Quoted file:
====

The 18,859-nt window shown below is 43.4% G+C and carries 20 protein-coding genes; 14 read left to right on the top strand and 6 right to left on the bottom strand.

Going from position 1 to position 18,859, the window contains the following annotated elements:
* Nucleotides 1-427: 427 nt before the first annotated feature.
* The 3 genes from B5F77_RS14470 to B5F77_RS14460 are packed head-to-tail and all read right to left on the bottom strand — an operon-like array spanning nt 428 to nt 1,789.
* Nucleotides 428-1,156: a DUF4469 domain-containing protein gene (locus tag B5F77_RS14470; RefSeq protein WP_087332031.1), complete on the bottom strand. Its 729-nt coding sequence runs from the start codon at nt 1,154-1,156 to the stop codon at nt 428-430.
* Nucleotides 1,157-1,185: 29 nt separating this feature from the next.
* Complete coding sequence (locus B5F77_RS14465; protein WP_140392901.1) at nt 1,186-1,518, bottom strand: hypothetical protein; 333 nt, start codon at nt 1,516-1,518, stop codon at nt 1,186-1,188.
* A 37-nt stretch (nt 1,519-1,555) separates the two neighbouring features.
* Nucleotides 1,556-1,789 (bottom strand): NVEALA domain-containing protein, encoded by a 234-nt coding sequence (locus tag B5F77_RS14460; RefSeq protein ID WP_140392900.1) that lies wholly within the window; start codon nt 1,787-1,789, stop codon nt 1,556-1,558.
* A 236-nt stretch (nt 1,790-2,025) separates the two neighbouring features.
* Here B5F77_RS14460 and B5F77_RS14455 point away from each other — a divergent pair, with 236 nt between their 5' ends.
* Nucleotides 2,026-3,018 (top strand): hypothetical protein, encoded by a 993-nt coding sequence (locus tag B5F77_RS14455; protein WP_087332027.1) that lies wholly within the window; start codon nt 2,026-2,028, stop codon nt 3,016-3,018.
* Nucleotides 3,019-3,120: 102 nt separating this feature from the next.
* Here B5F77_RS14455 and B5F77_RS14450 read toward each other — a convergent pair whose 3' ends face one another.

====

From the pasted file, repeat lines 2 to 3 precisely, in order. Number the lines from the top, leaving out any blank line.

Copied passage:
Going from position 1 to position 18,859, the window contains the following annotated elements:
* Nucleotides 1-427: 427 nt before the first annotated feature.